A world of wonder
Dec 9th 2004
From The Economist print edition
The pick of the crop
Six- to ten-year-olds
Two new editions of classic books head the list for children at the younger end of this age range. Naomi Lewis has produced an excellent new selection from the “Tales of Hans Christian Andersen” (Candlewick Press, $22.99 and Walker Books, £14.99). All the favourites are here, from “Thumbelina” to “The Little Mermaid” and “The Emperor's New Clothes”, along with lesser known stories, such as “The Flying Trunk”. Joel Stewart's illustrations bring out the many moods in Andersen's stories—their darkness, their vertigo-inducing strangeness, their wild flights of humour.
From the same publishers comes Martin Jenkins's sensitive abridgement of Jonathan Swift's “Gulliver” (Walker Books, £14.99; to be published in America by Candlewick Press in March). The illustrations of Chris Riddell, formerly with The Economist, show his characteristic flights of fancy.
Admirers of Philip Pullman for his “Dark Materials” trilogy will be pleased to discover that he is no less adept at writing fantasy for younger children. “The Scarecrow and His Servant” (Doubleday, £10.99; to be published in America by Knopf next August) has familiar elements of plot and characterisation, from the perky and comical scarecrow himself to the serendipitous journey he takes in the company of a small, hungry boy called Jack. Yet the familiar is transformed by the engaging and unpredictable way in which the story unfolds. Sheer delight.
“Magical Children” (Dolphin Paperbacks, £7.99) brings together three short novels by Sally Gardner about children who have magical gifts—the strongest girl in the world, a boy who can fly and another who just happens to be invisible. Ms Gardner's strength lies in her ability to combine the extraordinary with the utterly unexceptional.
“Christopher Mouse: The Tale of a Small Traveller” (Bloomsbury, $15.95 and £9.99) is a wonderful first novel by William Wise for readers with growing confidence. It is about the adventures of a mouse who moves from family to family and—after much travel and heartache—finds a happy home. The delight of this book is in the deft humour of the first-person storytelling.
Two novels not to be missed at the upper end of the age range are Linda Newbery's “At the Firefly Gate” (Orion, £7.99) and Shannon Hale's “Enna Burning” (Bloomsbury, $17.95 and £12.99). The first is about an unconfident urban boy, newly displaced to rural Suffolk, who makes strangely magical links across the generations. The second is an historical fantasy which circles around the mysteries of fire.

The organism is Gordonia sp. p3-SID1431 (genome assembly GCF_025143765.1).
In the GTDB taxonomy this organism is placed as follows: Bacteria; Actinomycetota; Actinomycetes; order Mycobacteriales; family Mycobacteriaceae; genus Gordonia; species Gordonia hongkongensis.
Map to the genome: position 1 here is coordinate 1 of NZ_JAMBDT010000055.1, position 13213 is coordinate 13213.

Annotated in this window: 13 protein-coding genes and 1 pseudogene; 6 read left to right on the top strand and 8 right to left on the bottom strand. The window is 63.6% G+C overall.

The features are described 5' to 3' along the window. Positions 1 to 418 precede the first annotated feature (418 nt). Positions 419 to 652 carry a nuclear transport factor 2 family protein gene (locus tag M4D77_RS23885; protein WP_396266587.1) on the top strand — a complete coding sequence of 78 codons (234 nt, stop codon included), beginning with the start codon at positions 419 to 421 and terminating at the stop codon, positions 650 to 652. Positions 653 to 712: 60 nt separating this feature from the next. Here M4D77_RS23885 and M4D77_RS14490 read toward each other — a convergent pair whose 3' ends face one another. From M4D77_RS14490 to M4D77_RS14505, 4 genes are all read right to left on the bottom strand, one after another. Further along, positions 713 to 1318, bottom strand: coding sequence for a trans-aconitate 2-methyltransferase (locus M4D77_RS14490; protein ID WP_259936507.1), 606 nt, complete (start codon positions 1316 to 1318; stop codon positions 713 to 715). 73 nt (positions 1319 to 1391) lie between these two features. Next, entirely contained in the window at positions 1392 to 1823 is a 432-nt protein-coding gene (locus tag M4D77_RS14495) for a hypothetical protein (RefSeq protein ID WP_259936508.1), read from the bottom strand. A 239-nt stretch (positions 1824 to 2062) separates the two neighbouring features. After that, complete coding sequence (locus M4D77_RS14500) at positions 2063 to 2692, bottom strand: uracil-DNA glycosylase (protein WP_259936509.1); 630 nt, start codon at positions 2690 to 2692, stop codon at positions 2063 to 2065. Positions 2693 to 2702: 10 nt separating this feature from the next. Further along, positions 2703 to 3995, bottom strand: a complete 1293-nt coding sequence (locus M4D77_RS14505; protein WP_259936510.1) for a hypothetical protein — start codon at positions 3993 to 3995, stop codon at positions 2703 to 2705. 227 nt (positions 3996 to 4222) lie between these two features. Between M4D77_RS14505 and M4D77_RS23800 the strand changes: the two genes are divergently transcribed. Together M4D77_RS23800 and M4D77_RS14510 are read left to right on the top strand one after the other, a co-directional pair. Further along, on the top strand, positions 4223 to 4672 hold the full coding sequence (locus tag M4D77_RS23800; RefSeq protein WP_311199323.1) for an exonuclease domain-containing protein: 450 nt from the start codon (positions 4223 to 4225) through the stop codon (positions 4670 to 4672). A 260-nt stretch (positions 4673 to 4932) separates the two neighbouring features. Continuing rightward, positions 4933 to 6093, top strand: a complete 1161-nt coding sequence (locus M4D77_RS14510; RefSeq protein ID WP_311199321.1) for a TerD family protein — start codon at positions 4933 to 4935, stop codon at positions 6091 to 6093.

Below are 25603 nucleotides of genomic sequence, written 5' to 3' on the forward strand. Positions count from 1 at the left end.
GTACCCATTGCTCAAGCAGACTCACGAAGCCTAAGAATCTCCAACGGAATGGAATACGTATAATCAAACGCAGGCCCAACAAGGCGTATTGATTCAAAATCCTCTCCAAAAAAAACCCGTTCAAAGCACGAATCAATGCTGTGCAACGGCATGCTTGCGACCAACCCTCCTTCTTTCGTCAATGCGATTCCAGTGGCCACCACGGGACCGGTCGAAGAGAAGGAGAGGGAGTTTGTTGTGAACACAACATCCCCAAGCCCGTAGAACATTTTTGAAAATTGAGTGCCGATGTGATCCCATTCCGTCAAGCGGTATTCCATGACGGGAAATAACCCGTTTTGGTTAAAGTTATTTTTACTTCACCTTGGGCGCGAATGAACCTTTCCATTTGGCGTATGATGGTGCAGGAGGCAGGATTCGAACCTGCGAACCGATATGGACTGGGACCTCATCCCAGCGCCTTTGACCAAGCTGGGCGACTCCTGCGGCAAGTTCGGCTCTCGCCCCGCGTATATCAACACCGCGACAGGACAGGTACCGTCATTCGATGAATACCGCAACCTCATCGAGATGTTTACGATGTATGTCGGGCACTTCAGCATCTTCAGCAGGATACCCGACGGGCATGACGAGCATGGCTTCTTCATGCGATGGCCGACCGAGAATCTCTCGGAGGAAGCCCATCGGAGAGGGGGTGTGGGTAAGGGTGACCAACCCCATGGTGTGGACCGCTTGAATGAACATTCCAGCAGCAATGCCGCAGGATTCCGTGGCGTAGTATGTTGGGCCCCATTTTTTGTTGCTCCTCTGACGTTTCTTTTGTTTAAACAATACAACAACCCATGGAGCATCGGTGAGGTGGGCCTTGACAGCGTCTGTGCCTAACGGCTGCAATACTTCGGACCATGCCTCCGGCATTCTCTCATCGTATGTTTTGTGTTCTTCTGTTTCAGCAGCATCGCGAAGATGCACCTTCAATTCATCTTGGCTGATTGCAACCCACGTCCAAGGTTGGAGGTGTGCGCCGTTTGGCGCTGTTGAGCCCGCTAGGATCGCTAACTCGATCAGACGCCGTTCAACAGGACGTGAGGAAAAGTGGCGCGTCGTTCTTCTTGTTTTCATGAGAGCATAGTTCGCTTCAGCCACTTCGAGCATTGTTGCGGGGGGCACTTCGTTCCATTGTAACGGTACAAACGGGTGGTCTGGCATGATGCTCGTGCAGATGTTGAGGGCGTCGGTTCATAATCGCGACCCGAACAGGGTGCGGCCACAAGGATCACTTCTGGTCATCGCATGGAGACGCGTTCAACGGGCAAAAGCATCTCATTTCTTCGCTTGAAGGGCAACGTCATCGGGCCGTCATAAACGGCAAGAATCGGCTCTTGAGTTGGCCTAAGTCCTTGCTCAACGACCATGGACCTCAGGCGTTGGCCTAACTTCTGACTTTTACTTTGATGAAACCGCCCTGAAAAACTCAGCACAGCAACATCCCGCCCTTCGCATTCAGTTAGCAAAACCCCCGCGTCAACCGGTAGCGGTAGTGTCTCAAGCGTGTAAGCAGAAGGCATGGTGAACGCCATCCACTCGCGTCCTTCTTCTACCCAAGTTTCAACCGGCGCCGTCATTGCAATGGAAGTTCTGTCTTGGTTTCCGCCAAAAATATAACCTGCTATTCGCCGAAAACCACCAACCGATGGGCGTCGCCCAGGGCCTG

Eleven and above
Children's fiction for this age group has long been dominated by fantasy published in series. This season two authors with an excellent record have new titles to their name. Herbie Brennan adds to his “Faerie Wars” series with a new book, “The Purple Emperor” (Bloomsbury, $17.95 and £12.99). In it, a son has the unenviable task of following in the footsteps of a father who has returned from the grave. Mr Brennan's manner is both brisk and amusing.
Paul Stewart and Chris Riddell have again collaborated on the latest novel—the seventh—in the “Edge Chronicles” series. “Freeglader” (Doubleday, £12.99) is set in foot-slogging, mist-choked Tolkien/Pratchett country. A young knight-librarian, Rook Barkwater, inches his way through peril, meeting ferocious birds, treacherous blowholes and bogs, and much else to keep him on his mettle.
Ursula Le Guin is a distinguished author of fantasies for older children. Her new novel, “Gifts” (Harcourt, $17 and Orion, £10.99), feels rooted in the folk tales of some distant, mythic tribe. The intricate plot is plainly yet absorbingly written.
Frank Cottrell Boyce has written a delightful and quirky thriller, set in Ireland just before the introduction of the euro. “Millions” (HarperCollins, $15.99 and Macmillan, £5.99) is quite unlike anything else recently written for this age group. The narrator, Anthony Cunningham of Year Six, has a direct and beguiling voice: funny, odd and compulsively readable. This is a story about money—how it arrives out of the blue, and how it needs to be to spent, fast.
More poignant and inward-looking is “Private Peaceful” (Scholastic, $16.95 and Collins, £5.99), a novel by Michael Morpurgo, Britain's children's laureate. A young private, trapped in the trenches during the first world war, reflects upon his peaceful rural childhood. The closer danger creeps, the more he faces backwards into the past to retrieve some sense of inner tranquillity.